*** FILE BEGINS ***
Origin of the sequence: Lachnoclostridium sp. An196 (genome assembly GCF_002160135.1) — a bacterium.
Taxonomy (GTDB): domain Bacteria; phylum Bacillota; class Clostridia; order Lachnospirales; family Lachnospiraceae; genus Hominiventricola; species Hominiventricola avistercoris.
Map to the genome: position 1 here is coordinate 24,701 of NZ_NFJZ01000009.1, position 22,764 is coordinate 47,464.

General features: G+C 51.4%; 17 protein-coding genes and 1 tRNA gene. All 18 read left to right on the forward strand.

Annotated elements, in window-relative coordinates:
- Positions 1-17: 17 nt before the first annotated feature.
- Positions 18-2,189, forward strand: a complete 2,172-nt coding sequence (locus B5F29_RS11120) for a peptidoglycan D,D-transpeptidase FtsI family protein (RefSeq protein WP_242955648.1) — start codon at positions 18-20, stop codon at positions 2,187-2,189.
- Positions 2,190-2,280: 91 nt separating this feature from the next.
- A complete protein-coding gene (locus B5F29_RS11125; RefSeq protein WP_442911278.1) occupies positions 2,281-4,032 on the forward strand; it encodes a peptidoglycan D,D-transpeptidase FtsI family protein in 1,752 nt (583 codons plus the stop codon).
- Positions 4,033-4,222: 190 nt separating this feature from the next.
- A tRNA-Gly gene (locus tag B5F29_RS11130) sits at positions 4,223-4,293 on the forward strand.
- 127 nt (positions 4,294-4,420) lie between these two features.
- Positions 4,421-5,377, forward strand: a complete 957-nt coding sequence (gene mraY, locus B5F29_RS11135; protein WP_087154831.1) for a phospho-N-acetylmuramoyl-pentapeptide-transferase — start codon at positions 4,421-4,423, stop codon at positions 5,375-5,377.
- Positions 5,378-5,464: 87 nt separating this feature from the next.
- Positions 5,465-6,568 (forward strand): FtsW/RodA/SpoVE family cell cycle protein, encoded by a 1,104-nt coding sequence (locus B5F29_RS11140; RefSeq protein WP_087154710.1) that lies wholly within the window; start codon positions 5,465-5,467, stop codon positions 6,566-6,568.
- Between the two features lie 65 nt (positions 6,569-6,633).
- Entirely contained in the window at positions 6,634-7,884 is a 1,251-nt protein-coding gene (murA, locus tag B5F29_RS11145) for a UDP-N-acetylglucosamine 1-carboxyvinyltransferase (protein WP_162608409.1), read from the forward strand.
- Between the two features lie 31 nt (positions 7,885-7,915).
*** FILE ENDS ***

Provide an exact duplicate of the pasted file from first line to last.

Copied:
Origin of the sequence: Lachnoclostridium sp. An196 (genome assembly GCF_002160135.1) — a bacterium.
Taxonomy (GTDB): domain Bacteria; phylum Bacillota; class Clostridia; order Lachnospirales; family Lachnospiraceae; genus Hominiventricola; species Hominiventricola avistercoris.
Map to the genome: position 1 here is coordinate 24,701 of NZ_NFJZ01000009.1, position 22,764 is coordinate 47,464.

General features: G+C 51.4%; 17 protein-coding genes and 1 tRNA gene. All 18 read left to right on the forward strand.

Annotated elements, in window-relative coordinates:
- Positions 1-17: 17 nt before the first annotated feature.
- Positions 18-2,189, forward strand: a complete 2,172-nt coding sequence (locus B5F29_RS11120) for a peptidoglycan D,D-transpeptidase FtsI family protein (RefSeq protein WP_242955648.1) — start codon at positions 18-20, stop codon at positions 2,187-2,189.
- Positions 2,190-2,280: 91 nt separating this feature from the next.
- A complete protein-coding gene (locus B5F29_RS11125; RefSeq protein WP_442911278.1) occupies positions 2,281-4,032 on the forward strand; it encodes a peptidoglycan D,D-transpeptidase FtsI family protein in 1,752 nt (583 codons plus the stop codon).
- Positions 4,033-4,222: 190 nt separating this feature from the next.
- A tRNA-Gly gene (locus tag B5F29_RS11130) sits at positions 4,223-4,293 on the forward strand.
- 127 nt (positions 4,294-4,420) lie between these two features.
- Positions 4,421-5,377, forward strand: a complete 957-nt coding sequence (gene mraY, locus B5F29_RS11135; protein WP_087154831.1) for a phospho-N-acetylmuramoyl-pentapeptide-transferase — start codon at positions 4,421-4,423, stop codon at positions 5,375-5,377.
- Positions 5,378-5,464: 87 nt separating this feature from the next.
- Positions 5,465-6,568 (forward strand): FtsW/RodA/SpoVE family cell cycle protein, encoded by a 1,104-nt coding sequence (locus B5F29_RS11140; RefSeq protein WP_087154710.1) that lies wholly within the window; start codon positions 5,465-5,467, stop codon positions 6,566-6,568.
- Between the two features lie 65 nt (positions 6,569-6,633).
- Entirely contained in the window at positions 6,634-7,884 is a 1,251-nt protein-coding gene (murA, locus tag B5F29_RS11145) for a UDP-N-acetylglucosamine 1-carboxyvinyltransferase (protein WP_162608409.1), read from the forward strand.
- Between the two features lie 31 nt (positions 7,885-7,915).